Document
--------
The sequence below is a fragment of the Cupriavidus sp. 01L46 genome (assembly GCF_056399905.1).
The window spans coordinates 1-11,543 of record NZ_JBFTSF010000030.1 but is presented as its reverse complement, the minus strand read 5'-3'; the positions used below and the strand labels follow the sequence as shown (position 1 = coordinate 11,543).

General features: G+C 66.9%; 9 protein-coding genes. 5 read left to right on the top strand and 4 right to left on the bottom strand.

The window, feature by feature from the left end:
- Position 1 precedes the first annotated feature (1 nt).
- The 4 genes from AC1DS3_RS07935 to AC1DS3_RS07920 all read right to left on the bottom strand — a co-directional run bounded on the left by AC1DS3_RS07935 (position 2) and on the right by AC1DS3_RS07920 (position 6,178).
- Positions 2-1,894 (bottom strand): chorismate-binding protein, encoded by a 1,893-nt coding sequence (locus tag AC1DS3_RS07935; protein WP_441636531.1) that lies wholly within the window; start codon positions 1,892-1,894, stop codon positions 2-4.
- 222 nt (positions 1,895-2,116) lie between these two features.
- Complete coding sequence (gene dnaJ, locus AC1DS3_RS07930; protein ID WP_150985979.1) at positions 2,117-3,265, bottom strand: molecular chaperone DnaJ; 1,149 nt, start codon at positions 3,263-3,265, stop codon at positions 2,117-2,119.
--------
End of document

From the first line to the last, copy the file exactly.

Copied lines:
The sequence below is a fragment of the Cupriavidus sp. 01L46 genome (assembly GCF_056399905.1).
The window spans coordinates 1-11,543 of record NZ_JBFTSF010000030.1 but is presented as its reverse complement, the minus strand read 5'-3'; the positions used below and the strand labels follow the sequence as shown (position 1 = coordinate 11,543).

General features: G+C 66.9%; 9 protein-coding genes. 5 read left to right on the top strand and 4 right to left on the bottom strand.

The window, feature by feature from the left end:
- Position 1 precedes the first annotated feature (1 nt).
- The 4 genes from AC1DS3_RS07935 to AC1DS3_RS07920 all read right to left on the bottom strand — a co-directional run bounded on the left by AC1DS3_RS07935 (position 2) and on the right by AC1DS3_RS07920 (position 6,178).
- Positions 2-1,894 (bottom strand): chorismate-binding protein, encoded by a 1,893-nt coding sequence (locus tag AC1DS3_RS07935; protein WP_441636531.1) that lies wholly within the window; start codon positions 1,892-1,894, stop codon positions 2-4.
- 222 nt (positions 1,895-2,116) lie between these two features.
- Complete coding sequence (gene dnaJ, locus AC1DS3_RS07930; protein ID WP_150985979.1) at positions 2,117-3,265, bottom strand: molecular chaperone DnaJ; 1,149 nt, start codon at positions 3,263-3,265, stop codon at positions 2,117-2,119.